Wondering what happened to the numeric battery percentage indicator on the iPhone X? The notch takes up enough space at the top of the screen that there was room only for the battery icon, which can be hard to interpret. If you want to see precisely what percentage of your battery is left, swipe down slightly from the top-right corner of the screen. That gives you the full set of indicators, including battery percentage. You don’t have to keep swiping down enough to show Control Center, but if you do, all the indicators will be there too.
Do you create reminders with Siri on the iPhone? Those reminders are automatically added to your default list, which you set in Settings > Reminders > Default List. That’s great generally—“Hey Siri, remind me to update watchOS tonight at 11 PM”—but less good when you want to maintain different shopping lists. For instance, create a list called “Grocery,” and then you can tell Siri, “Put chocolate-covered bacon on my Grocery list.” Want to get fancy? Make a list called “Hardware,” and then tell Siri, “Add birdseed to my Hardware list, and remind me when I arrive at Home Depot.” You may have to pick the correct Home Depot location from a list, but then you’ll receive an alert reminding you to buy birdseed when you pull into the parking lot. To look at any list via Siri, just say something like “Show my Grocery list.”
Move over, Amazon Echo and Google Home, there’s a new smart speaker coming soon. First announced back in June of 2017, Apple’s long-awaited HomePod will ship in the US, UK, and Australia on February 9th for $349. You can get it in space gray or white.
Where Amazon and Google focus mostly on how you can interact with their smart speakers, Apple is emphasizing the audio quality that HomePod users can enjoy. In a cylindrical package just under 7 inches tall, the HomePod boasts seven beam-forming tweeters for high-frequency acoustics, coupled with a large woofer for deep, clean bass.
What makes the HomePod smarter than regular speakers is its A8 chip, which provides it with processing power equivalent to an iPhone 6. Software running on the HomePod gives it spatial awareness, so it can sense its location in the room and adjust the audio automatically for the best listening experience.
With a free software update due later this year, you’ll be able to control multiple HomePods throughout your home, controlling each one independently or playing the same music on all of them, perfectly in sync. Plus, if you put two HomePods in the same room, you’ll be able to set them up as a stereo pair.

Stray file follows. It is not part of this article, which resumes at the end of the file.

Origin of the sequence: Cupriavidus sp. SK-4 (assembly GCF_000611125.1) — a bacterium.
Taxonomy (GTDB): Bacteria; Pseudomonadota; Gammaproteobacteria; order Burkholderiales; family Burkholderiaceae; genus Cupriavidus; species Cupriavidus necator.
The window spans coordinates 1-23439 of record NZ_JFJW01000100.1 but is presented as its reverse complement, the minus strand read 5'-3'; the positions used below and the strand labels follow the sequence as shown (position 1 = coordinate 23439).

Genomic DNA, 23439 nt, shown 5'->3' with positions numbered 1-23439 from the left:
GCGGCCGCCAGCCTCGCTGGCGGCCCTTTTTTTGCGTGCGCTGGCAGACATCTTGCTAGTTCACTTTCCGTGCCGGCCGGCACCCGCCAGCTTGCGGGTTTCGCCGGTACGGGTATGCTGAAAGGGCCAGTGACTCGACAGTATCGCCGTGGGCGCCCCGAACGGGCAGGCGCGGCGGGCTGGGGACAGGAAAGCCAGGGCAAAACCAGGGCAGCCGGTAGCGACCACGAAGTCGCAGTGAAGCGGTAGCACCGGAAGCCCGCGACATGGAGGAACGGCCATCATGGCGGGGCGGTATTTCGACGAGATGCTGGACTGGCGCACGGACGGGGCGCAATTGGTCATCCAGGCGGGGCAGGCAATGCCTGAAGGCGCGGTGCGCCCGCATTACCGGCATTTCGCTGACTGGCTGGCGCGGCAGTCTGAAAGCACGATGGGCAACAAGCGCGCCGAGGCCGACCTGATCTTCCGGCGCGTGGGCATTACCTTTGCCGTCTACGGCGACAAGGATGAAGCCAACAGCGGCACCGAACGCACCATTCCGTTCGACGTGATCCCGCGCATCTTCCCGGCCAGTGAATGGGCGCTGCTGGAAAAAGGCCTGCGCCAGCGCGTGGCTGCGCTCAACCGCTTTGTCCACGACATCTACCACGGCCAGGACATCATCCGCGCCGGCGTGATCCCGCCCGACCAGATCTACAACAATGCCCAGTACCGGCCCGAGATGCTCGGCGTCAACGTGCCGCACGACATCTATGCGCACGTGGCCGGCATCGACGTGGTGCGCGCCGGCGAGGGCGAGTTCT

But the HomePod can do more than play music. It uses Apple’s Siri voice assistant to listen for your commands with an array of six microphones, so you can ask Siri to send messages, set timers, play podcasts, read the news, get the weather, check sports scores, and more—Apple has even expanded Siri’s knowledge of music for the HomePod. You can also transfer a phone call from your iPhone to your HomePod for a hands-free conversation.
What if you don’t want to talk to your HomePod? You can tap its top to play/pause (single tap), move to the next track (double tap), or go back to the previous track (triple tap). Touching and holding invokes Siri without saying “Hey Siri,” and you can tap or hold the + and – buttons to adjust volume.
Home automation buffs will be excited to know that they can control HomeKit accessories via Siri on the HomePod as well. What’s more, the HomePod can act as a HomeKit hub that can trigger automations and let you control HomeKit accessories while you’re away from home.
But what most people will use the HomePod for, most of the time, is music. For full music functionality, the HomePod requires an Apple Music subscription. Those who don’t subscribe to the $9.99 per month Apple Music will still be able to play music purchased from iTunes, stream Beats 1 Radio, and listen to podcasts.
Setting up a HomePod is simple—just plug it in, and your iPhone or iPad will detect it automatically, just like a pair of AirPods. Like the AirPods, a HomePod requires an iOS device. It must be relatively recent (iPhone 5s or later, iPad Air or later, iPad mini 2 or later, or sixth-generation iPod touch), and it must be running at least iOS 11.2.5—you’ll want to install the latest available version to keep up with tweaks as Apple rolls them out.
It will be a few weeks before the HomePod can be tested against the various Amazon Echo and Google Home smart speakers. Our bet is that the HomePod will sound better but understand fewer commands than the more-established products from Amazon and Google. Nevertheless, along with adding multi-room audio and stereo capabilities, Apple will undoubtedly improve Siri’s capabilities on the HomePod over time.